Wednesday, July 10, 2013

A Quiet 4th.

It was a very quiet 4th of July here.  The annual fireworks display went off as scheduled without incident.  The parade happened.  Picnics were held.   Beaches were crowded with vacationers.
Unlike other years, there were no “private” fireworks in our neighborhood after hours.  It all seemed so normal and – quiet.

Further abroad, a president was ousted and a country came under military control again.  A high profile trial of a famous sports figure proceeds.  Health care measures were postponed, wild fires burned out of control, and the UN noted the rapid rate of global warming.  The Voting Rights Act was modified and DOMA was declared unconstitutional.

The Boston Globe gave over its editorial page to the full text of the Declaration of Independence: “We hold these truths to be self evident, that all men are created equal, that they are endowed by their Creator with certain unalienable rights, that among these are Life, Liberty and the pursuit of Happiness.”

Two weeks ago, I witnessed an 8th Grade Awards ceremony that preceded the graduation ritual. I wasn’t sure what to expect, not having been to an 8th Grade graduation since my own some 57 years ago.  Sixty young men and women gathered to be honored in the school’ s gymnasium.  Beneath each of their metal folding chairs was a scroll that they were to open and read with their families when they got home.  The scrolls contained positive memories and stories from each of the teachers who taught them from kindergarten through graduation.

Excerpts from the scrolls were shared as part of the awards ceremony and each child’s individual strengths were publicly affirmed and validated.  The other awards were not monetary, but value laden - - the Hypatia Award to a young woman who excelled in Math; the Abigail Adams Award to a young woman with good leadership skills.  Various language, science, and writing awards - - each award affirming a quality or strength in the student who received it.  Not one child left that auditorium without being affirmed and validated by the faculty and staff of the school.  The teachers openly declared their love and affection for these kids and I witnessed the principal and vice-principal hugging these kids with tears in their eyes.  It was high moment.  I found myself thinking that communities can really make a difference when it comes to shaping our kids.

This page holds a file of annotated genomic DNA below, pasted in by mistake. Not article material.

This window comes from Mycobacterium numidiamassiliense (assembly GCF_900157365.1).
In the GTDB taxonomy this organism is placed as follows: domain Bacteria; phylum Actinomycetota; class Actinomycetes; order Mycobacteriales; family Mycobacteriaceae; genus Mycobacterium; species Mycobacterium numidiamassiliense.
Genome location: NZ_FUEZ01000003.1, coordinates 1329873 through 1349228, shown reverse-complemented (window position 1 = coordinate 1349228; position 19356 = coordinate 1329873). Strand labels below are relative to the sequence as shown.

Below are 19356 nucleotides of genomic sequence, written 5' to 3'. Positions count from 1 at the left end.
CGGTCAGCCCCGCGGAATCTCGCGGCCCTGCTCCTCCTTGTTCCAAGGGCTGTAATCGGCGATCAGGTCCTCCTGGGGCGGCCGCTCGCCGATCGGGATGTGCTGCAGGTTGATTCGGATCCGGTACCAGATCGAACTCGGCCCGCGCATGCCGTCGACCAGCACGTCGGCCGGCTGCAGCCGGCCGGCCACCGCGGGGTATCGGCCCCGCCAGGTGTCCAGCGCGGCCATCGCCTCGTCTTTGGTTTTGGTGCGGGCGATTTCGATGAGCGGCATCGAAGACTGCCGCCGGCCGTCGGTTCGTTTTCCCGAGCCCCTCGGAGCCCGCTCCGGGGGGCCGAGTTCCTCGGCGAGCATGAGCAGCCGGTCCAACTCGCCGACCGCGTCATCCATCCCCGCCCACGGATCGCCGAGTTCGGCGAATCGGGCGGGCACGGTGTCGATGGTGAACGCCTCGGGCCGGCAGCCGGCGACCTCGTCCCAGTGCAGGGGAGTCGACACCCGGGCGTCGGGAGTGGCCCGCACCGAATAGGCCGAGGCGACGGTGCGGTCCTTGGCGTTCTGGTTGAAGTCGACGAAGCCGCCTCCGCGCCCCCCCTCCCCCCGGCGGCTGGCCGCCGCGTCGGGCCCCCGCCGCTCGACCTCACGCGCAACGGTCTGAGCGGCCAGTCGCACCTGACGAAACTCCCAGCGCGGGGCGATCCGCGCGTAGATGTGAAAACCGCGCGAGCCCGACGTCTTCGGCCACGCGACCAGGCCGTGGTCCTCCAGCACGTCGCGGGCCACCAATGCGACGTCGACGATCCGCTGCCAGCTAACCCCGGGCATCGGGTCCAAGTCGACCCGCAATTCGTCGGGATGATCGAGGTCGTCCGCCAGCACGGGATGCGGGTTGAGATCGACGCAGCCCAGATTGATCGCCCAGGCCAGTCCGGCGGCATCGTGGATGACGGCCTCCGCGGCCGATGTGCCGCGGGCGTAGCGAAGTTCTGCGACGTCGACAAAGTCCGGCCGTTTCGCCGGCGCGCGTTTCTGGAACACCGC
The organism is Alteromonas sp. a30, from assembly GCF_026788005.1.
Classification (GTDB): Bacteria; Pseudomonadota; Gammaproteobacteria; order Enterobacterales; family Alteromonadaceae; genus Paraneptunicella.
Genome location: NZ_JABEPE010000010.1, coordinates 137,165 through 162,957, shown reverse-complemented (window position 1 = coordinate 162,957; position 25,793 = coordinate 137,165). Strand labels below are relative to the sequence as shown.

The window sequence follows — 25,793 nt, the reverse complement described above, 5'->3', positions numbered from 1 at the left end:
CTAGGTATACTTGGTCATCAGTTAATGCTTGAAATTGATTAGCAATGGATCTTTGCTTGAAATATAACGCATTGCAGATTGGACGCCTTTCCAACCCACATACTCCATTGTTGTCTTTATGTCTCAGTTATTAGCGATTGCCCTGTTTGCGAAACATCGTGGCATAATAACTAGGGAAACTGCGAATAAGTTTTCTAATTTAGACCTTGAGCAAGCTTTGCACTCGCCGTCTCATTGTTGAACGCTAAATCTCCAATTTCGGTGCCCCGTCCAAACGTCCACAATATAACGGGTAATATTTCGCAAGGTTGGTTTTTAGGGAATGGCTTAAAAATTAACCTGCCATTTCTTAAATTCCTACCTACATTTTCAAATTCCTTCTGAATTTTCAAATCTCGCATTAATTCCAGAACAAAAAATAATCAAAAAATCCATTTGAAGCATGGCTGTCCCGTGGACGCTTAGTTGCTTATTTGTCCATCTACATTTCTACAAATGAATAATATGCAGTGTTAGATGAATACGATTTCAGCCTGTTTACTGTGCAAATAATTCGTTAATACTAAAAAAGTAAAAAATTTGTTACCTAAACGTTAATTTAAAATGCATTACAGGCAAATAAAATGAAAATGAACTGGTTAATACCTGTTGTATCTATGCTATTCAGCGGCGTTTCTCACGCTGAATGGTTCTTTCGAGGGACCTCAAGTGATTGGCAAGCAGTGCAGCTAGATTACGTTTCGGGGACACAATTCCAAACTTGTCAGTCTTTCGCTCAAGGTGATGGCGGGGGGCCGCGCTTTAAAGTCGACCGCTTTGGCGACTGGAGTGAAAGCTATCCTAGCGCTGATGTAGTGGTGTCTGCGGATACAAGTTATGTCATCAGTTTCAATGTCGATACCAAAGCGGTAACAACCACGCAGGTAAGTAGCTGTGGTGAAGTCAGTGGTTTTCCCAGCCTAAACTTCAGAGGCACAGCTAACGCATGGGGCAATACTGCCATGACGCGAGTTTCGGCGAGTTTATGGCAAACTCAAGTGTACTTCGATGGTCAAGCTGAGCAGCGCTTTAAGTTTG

The “Reflection For The Day” that appears regularly in The Globe seemed to have been planted: “If people are treated as special, sacred even, they begin to behave that way.  This creates a different kind of society.” (David Byrne)

I left the auditorium with a renewed hope that in spite of all the difficult stuff in the pages of the newspaper, there is still the possibility of raising a generation of kids who will shape the world with positive values - - because these values have been recognized and affirmed and validated within them.

My soon-to-be-14 year old granddaughter resolutely confirms that a person should be able to marry the one he or she loves.  She reminds us that our re-cycling practice could use some up-dating to be more effective.  She is concerned about climate change and she is preparing to develop an age appropriate literacy program for kids at risk.  AND there were 59 other kids in her class carrying within them similar hopes and dreams and possibilities and gifts and talents.

As I read the Declaration of Independence again, I have hope that we will yet live out the time honored affirmation that all people will know they are equally valued as sacred and that all people, gay and lesbian, resident alien, variously abled and disabled, prisoner and free, child and elder will know life abundantly in freedom and happiness.

I’m thankful for a quiet 4th of July.  In the midst of the tumult of the world, it allowed time for reflection on much that is good in the midst of much that is not.

Vicky Hanjian

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